Drama was actually Galdós's earliest literary venture, although none of the pieces that he wrote in his youth ever made it to the stage. Of the eight plays from the 1890s, Sackett qualifies three (Realidad, [1892], La de San Quintín, [1894], and Doña Perfecta, [1896]) as outright successes based on contemporary critical response. Two others (Voluntad [1895], and La fiera, [18961] he calls «éxitos dudosos». The remaining three (La loca de la casa, [1893], Gerona, [1893], and Los condenados, [1894]) receive the label of failures (Galdós y las máscaras xiv).



On the contemporary circumstances and repercussions of Electra, see, in addition to Fox (who reprints an important article of Maeztu's, first published by Beser), Berkowitz, («Apotheosis»), Blanquat, Regalado García (340-44), Elizalde (who relies heavily on Fox), Litvak, and Catena. Contemporary reviews in the Spanish press are summarized by Sackett (Galdós y las máscaras 136-202). Two interesting foreign perspectives from the period are those offered by Mérimée (195-96) and Ellis. Finally, Díez-Canedo (87-89) provides a fascinating view of one of the many revivals of Electra.



There are five tragedies of classical antiquity in which the heroine, Electra, plays a prominent role: Aeschylus's Libation-Bearers (the second play in the Oresteia trilogy), Sophocles's Electra, Euripides's Electra and Orestes, and Seneca's Agamemnon. For a concise summary of the bloody myth of the house of Pelops and its dramatic manifestations, see Rose (247); Graves provides a much more extensive account (25-84). Berkowitz's inventory of Galdós's library lists French translations of Aeschylus and of Sophocles's Electra (La biblioteca 186-87) as well as a Spanish edition of Seneca's tragedies in Latin (195). Nothing by Euripides is catalogued, but, as Berkowitz notes, «Es muy fácil que estas colecciones sean incompletas y que falten muchas obras de verdadero valor» (11-12). Even if Galdós never owned copies of Euripides's works, he could have borrowed copies or read them elsewhere. He himself reveals an intimate knowledge of Euripides's Alcestis (see note 8 below), and based on the analysis that follows, it seems highly probable that he also read Electra and Orestes.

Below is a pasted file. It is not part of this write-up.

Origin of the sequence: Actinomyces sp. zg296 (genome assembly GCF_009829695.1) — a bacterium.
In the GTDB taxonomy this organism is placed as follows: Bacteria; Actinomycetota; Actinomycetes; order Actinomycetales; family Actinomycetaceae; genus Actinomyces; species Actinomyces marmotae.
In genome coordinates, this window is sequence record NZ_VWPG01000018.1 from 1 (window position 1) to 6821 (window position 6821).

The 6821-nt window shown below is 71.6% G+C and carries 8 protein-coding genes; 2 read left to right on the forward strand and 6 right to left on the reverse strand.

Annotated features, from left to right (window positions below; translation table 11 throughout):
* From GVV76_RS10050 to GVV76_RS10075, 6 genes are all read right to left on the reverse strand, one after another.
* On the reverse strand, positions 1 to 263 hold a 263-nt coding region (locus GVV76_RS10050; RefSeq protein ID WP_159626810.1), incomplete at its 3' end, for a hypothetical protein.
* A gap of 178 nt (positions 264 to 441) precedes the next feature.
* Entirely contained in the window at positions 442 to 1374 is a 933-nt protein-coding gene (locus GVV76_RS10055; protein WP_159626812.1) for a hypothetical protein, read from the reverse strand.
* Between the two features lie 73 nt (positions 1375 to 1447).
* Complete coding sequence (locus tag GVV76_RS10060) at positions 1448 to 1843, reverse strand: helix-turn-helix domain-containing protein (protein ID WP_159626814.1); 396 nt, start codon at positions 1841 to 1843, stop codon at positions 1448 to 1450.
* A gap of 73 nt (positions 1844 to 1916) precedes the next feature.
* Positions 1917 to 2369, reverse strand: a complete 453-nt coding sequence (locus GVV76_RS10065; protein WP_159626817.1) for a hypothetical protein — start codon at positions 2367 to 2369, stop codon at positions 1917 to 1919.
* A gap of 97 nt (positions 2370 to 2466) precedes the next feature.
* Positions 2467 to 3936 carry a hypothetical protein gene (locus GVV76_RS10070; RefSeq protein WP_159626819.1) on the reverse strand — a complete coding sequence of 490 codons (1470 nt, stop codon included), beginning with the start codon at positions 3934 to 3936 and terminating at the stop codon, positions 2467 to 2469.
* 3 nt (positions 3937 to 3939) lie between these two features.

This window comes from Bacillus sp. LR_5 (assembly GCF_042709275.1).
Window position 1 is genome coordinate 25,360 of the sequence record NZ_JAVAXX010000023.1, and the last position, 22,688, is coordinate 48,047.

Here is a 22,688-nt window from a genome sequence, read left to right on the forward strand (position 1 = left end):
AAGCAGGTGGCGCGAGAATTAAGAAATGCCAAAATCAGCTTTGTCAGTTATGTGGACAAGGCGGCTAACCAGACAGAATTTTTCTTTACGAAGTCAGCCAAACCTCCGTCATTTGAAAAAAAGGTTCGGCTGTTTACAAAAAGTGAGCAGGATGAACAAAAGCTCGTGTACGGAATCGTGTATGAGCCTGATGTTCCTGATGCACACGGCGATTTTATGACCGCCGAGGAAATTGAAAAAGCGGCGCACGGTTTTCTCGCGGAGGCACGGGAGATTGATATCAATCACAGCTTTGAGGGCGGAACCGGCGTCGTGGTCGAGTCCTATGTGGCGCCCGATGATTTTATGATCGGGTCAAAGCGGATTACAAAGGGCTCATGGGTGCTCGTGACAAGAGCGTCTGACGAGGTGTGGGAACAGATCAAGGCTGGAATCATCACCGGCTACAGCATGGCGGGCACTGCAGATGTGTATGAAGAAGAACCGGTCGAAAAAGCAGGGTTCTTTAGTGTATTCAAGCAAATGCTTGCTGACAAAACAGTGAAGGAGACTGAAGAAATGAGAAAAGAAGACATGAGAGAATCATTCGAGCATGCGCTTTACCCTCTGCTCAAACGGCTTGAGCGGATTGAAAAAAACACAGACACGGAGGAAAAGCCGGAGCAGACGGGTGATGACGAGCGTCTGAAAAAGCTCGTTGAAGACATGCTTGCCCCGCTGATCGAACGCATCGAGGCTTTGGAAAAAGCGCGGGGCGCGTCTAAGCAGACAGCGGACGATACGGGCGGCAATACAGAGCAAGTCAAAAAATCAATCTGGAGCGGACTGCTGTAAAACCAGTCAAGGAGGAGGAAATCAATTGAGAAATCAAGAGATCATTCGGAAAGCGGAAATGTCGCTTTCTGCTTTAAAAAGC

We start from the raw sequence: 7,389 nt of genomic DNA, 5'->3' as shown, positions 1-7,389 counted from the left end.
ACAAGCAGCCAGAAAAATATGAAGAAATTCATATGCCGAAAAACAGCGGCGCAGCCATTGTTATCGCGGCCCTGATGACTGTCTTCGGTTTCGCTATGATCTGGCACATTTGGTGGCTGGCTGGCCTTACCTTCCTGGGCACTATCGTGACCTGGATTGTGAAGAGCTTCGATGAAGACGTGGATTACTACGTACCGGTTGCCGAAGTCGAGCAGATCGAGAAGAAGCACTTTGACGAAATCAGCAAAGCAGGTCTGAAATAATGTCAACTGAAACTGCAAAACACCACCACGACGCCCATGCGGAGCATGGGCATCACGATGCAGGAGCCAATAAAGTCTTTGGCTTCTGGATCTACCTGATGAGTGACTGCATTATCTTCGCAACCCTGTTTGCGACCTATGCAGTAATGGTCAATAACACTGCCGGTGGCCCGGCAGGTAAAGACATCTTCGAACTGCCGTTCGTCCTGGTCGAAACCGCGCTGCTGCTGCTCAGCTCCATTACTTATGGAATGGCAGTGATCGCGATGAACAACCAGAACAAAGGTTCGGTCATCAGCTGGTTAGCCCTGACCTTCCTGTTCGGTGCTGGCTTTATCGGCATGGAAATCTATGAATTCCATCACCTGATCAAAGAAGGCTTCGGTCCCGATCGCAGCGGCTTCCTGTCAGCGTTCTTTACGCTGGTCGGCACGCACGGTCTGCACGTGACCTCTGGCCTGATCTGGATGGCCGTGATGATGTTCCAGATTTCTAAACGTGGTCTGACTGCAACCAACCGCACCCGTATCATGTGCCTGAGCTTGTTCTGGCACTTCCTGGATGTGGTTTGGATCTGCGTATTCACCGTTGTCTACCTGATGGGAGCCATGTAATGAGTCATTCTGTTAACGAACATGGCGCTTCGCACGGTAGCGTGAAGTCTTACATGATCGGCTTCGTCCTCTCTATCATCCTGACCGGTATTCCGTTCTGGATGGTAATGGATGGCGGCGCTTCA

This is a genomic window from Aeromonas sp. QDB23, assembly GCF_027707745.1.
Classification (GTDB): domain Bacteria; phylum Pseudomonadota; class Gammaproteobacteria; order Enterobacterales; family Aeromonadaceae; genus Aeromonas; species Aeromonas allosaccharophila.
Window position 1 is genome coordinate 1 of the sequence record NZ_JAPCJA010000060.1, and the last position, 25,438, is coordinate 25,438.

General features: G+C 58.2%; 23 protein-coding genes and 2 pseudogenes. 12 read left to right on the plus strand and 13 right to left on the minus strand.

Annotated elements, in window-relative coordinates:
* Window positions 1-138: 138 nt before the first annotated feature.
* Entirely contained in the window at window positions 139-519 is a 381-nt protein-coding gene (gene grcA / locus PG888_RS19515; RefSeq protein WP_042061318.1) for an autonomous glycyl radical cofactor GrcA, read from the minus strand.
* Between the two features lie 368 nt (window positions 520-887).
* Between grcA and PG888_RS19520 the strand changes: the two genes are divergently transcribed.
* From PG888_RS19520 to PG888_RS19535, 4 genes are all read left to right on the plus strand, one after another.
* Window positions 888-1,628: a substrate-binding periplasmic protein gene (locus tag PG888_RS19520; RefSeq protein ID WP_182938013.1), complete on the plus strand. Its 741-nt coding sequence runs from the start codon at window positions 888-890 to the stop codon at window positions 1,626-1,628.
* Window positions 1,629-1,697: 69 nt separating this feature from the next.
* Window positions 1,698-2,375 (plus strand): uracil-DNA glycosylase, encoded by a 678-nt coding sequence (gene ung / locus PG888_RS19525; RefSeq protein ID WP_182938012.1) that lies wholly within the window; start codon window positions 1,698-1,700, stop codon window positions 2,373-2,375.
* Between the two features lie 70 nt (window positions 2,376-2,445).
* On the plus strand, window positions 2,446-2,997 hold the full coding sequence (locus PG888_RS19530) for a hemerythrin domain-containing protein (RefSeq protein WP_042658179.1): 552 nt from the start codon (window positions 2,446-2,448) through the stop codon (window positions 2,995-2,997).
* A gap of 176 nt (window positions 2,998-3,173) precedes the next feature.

See Carney (310), Goenaga and Maguna (423), Catena (95-96), Gountiñas (470), Menéndez Onrubia (Introducción 187), Hinterhäuser (280).



See Morley (xxxv), Guerrero Zamora (237), Casalduero (Vida 148), Rubio (63). A notable exception is Finkenthal, who devotes several pages (136-38) to the issue. Even so, he limits his observations to surface similarities between Galdós's play and Euripides's Electra, such as the critique of contemporary events and the relation between justice and religion. He either does not notice or prefers not to discuss the fundamental similarities of plot and character that the following analysis proposes between Galdós's work and the quintet of classical tragedies on the subject. Similarly, Sackett's archetypal approach, while it might promise to reveal just such similarities, yields only one parallel between the ancient and Spanish heroines: «por primera y única vez en el drama, Electra presenta características de su arquetipo griego, la Electra indignada por las calumnias, al protestar de los ataques de Pantoja contra la reputación de su madre» («Electra» 480).